Healthcare-associated pneumonia (nosocomial pneumonia) is
pneumonia that you get when you are in a hospital or
nursing home. Experts generally consider it a more serious illness than
pneumonia that people get in daily life (community-associated pneumonia). This is
because the person with healthcare-associated pneumonia may already have a
serious illness. Healthcare-associated pneumonia is also often caused by
bacteria other than Streptococcus pneumoniae, which
causes most cases of pneumonia. These other bacteria may be stronger and more
resistant to antibiotics than S. pneumoniae. So healthcare-associated pneumonia may be harder to treat.
You are more likely to get healthcare-associated pneumonia if you:
Recommended Related to Lung Disease/Respiratory Problems
If your doctor suspects sarcoidosis, he or she will do the following:
Review your medical history
Perform a physical exam
Order chest X-rays and blood tests that may aid in the diagnosis
In 90% of people with sarcoidosis, chest X-rays show abnormalities. Many patients also have a low white blood cell count. Your doctor may also order pulmonary-function tests, which measure how well your lungs are working. Tissue biopsies (tests on small tissue samples) from your lungs may be done to...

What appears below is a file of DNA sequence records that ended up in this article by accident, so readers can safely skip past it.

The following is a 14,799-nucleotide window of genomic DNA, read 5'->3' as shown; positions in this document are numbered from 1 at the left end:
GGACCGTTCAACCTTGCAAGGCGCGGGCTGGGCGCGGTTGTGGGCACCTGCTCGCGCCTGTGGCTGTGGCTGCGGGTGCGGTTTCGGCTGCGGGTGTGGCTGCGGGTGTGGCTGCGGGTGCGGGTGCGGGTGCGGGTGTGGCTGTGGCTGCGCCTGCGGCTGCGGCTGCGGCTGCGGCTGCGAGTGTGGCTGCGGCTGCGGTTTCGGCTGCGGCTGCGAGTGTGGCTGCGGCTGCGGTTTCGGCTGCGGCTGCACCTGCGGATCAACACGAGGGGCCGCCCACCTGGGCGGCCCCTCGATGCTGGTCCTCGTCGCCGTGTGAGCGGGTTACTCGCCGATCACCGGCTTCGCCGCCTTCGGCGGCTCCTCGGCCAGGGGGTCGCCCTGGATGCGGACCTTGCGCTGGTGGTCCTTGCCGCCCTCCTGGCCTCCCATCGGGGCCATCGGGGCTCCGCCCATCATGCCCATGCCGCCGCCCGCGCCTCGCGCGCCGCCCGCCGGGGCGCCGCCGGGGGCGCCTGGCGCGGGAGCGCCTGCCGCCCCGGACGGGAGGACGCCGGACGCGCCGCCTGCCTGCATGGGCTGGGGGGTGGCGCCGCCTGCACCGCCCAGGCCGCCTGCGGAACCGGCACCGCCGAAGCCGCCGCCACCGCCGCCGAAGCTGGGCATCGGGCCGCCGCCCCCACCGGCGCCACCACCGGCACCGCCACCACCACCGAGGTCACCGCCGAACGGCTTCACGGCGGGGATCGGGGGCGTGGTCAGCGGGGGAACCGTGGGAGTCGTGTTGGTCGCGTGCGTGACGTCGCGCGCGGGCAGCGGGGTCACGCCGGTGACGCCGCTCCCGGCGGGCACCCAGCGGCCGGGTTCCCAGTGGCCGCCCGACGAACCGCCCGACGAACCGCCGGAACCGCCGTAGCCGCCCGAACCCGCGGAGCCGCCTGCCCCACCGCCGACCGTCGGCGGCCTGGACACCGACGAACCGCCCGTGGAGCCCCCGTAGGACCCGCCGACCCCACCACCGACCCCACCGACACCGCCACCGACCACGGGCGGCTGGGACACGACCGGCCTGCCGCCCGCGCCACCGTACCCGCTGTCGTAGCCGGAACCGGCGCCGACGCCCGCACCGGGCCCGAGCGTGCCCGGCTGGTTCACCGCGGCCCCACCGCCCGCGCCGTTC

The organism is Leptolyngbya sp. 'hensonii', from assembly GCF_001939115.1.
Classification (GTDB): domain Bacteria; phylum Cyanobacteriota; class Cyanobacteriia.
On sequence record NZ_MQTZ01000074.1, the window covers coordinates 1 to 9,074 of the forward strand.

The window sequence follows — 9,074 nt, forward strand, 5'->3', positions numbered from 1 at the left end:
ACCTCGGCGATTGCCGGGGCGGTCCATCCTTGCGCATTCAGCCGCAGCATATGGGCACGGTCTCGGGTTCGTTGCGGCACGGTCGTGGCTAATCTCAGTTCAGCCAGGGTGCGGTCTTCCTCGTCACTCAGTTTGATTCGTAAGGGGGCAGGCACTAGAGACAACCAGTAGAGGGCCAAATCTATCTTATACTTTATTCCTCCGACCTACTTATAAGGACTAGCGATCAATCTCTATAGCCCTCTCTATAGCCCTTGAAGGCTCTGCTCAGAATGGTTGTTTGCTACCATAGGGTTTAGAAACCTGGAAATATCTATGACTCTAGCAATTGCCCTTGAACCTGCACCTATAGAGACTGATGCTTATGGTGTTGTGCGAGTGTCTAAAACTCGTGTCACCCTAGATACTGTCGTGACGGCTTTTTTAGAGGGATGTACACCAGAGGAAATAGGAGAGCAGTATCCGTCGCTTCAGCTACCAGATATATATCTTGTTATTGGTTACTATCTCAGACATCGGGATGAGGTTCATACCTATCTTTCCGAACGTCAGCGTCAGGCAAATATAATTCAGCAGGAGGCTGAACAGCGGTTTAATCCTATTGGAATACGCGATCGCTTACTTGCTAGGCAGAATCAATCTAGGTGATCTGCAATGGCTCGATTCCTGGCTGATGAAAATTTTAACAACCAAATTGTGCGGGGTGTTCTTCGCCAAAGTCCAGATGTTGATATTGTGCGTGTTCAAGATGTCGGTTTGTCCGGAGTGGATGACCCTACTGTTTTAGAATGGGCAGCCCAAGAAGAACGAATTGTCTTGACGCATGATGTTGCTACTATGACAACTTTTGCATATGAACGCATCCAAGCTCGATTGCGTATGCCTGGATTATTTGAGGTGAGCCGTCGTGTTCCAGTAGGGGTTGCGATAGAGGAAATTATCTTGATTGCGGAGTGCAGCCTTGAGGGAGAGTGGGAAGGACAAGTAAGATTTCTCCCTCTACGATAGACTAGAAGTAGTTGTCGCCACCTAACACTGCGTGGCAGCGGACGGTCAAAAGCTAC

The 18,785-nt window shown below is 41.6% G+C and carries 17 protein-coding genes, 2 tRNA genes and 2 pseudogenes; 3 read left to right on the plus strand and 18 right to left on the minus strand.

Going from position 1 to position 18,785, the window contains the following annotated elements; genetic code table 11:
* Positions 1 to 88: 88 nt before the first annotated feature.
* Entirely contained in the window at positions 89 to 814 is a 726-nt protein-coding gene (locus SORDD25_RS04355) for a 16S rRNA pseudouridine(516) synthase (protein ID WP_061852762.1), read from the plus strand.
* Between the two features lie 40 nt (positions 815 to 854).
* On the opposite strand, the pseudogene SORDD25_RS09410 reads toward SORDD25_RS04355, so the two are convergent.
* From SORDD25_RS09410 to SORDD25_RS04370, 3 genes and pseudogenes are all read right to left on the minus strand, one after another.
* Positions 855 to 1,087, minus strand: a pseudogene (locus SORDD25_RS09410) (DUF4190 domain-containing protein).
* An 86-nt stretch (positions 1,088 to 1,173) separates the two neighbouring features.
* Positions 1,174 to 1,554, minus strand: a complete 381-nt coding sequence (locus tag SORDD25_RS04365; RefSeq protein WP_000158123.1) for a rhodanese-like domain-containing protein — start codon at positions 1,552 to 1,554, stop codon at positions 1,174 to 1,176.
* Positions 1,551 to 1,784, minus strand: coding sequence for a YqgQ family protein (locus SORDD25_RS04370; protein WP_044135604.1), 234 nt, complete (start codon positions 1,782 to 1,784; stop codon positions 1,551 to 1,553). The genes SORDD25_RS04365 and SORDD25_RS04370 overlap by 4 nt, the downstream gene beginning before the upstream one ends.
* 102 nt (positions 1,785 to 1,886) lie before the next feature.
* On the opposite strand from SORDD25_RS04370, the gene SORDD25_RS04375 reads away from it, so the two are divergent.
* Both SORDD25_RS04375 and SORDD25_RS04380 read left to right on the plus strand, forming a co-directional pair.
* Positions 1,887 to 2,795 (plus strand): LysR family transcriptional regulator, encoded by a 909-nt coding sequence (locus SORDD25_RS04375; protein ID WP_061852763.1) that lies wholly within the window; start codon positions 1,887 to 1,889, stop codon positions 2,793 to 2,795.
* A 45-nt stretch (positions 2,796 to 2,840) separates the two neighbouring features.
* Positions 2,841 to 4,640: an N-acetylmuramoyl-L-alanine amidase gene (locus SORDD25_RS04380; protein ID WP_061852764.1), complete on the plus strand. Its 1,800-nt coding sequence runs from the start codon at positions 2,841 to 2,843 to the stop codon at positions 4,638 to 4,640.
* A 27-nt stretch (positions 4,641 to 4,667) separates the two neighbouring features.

It is important to diagnose the condition quickly. If your
doctor thinks you have healthcare-associated pneumonia, you will have a chest
X-ray. And your doctor will examine a sample of your
mucus and blood.
How is healthcare-associated pneumonia treated?
Doctors use antibiotics to treat healthcare-associated pneumonia. Your
doctor will probably give you an antibiotic that kills many different bacteria
(wide-spectrum) immediately, before he or she can identify the type of bacteria
causing the infection. After your doctor knows the specific type of bacteria, he
or she may change your antibiotic to target it.
WebMD Medical Reference from Healthwise
March 06, 2013
This information is not intended to replace the advice of a doctor.
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